Gay marriage ban is 'no grave breach of human rights' for Northern Ireland couples, court hears
Two gay couples barred from getting married in Northern Ireland have suffered no grave breach of their human rights, the High Court heard today.
Counsel for the Stormont department under challenge in a landmark case also denied there has been any "legislative inertia" on the issue.
Grainne Close, her partner Shannon Sickles, and Chris and Henry Flanagan-Kane are taking legal action in a bid to have the ban lifted.
In 2005 they became the first couples in the UK to enter civil partnerships in ceremonies at Belfast City Hall.
Since then same-sex marriage has been legalised in England, Scotland, Wales and the Republic of Ireland.
But the prohibition remains in place within Northern Ireland.
Even though Stormont voted last month in favour of changing the law to allow same-sex marriage, the Democratic Unionists used a petition of concern to block any amendment.
The two couples claim the continued ban breaches their entitlements to family life and marriage under Article 8 of the European Convention on Human Rights.
Their lawyers described the situation as demeaning and offensive, contending that it is having a corrosive impact on society.
Mr Justice O'Hara was told the situation amounted to state discrimination of a class of people who have been marginalised all their lives.
However, Tony McGleenan QC, for the Department of Finance and Personnel, insisted rulings from the Grand Chamber of the European Court of Human Rights backed the view that no significant Article 8 breach has occurred.
"All of the applicants are civil partners, they enjoy all the rights and benefits that go with that," he told the court.
"What they are looking is the ability to call their relationships a marriage.
"No doubt that causes consternation and concern, confusion is how the applicants put it in their affidavit, but is it an interference with their Article 8 rights? We say it's not."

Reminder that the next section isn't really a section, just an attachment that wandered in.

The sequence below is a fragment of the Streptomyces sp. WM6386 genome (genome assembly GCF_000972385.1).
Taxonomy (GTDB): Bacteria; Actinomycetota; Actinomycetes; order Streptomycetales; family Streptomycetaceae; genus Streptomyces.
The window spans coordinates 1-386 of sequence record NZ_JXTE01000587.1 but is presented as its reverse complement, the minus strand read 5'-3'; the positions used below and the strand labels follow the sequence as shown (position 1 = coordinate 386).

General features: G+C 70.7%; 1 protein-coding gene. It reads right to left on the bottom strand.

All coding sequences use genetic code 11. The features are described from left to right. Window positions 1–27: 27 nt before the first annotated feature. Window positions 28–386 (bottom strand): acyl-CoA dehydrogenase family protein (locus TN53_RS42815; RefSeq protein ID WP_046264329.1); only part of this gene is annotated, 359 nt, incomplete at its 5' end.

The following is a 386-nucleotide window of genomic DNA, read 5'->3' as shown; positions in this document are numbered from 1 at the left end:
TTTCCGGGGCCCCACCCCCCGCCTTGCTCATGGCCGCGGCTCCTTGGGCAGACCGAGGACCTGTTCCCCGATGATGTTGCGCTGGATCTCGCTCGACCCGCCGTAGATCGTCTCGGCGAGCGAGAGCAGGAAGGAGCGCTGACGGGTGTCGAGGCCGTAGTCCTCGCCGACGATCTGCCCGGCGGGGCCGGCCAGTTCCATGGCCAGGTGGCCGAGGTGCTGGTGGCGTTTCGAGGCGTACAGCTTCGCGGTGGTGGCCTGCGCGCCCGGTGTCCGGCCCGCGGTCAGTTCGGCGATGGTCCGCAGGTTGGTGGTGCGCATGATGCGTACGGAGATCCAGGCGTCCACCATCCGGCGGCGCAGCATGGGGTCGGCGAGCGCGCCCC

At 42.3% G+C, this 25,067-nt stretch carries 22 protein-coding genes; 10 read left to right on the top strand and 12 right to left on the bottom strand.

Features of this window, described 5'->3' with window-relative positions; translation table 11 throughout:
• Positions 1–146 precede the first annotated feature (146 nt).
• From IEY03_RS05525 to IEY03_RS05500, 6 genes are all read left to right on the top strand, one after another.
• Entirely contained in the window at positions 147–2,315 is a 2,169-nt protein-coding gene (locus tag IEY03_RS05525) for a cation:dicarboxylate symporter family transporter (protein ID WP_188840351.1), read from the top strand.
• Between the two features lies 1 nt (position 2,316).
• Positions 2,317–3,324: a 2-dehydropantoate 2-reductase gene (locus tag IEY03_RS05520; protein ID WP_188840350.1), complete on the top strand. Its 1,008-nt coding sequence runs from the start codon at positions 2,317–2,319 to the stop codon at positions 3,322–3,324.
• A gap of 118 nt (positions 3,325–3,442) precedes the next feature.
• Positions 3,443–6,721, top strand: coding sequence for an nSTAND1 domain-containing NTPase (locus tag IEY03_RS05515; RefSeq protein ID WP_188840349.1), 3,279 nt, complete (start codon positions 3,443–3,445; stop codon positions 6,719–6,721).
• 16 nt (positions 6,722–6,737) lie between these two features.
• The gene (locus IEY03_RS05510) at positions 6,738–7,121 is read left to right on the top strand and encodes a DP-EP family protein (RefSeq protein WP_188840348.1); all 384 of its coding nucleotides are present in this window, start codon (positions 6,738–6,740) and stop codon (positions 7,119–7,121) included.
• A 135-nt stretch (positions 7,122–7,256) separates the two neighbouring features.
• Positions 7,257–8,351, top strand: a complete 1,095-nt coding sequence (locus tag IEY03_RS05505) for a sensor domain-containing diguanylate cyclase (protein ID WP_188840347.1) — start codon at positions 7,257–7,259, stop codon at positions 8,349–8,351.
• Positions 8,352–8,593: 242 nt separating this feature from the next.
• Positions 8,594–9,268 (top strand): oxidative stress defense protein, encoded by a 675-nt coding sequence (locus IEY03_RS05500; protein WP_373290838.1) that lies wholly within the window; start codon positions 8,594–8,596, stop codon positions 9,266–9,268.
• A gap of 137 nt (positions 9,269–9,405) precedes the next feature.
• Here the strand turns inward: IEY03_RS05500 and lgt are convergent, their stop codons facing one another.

Mr McGleenan argued that legislative activity has continued since civil partnership became lawful in 2004.
The UK Parliament introduced the Marriage (Same-Sex Couples) Act 2013, with express provisions for Northern Ireland.
"This is not an area where there's been legislative inertia," the barrister said.
"It may be right the applicant's don't agree with the outcome and present position, but there are mechanisms for change."
Challenged by the judge about Stormont debates and the use of petitions of concern to stop any bill being advanced, Mr McGleenan replied: "It cannot be denied that it's a live issue."
At one stage comparisons were drawn between the debate around same-sex marriage and judicial views on another area of moral and social controversy - assisted suicide.
Mr Justice O'Hara asked whether the courts should be more reticent about becoming involved in a debate over the right to life than intervening in the issue of gay marriage.
"The significant opposition to same-sex marriage appears to come primarily from people who hold very strong religious beliefs that marriage is a God-given right or institution between a man and a woman," he noted.
"They then (say) extending that to same-sex marriage would somehow diminish marriages of heterosexual couples."
The judge asked if there was any evidence to support the belief that heterosexual marriages would be undermined.
He was told it was one argument on the issue.
The case continues.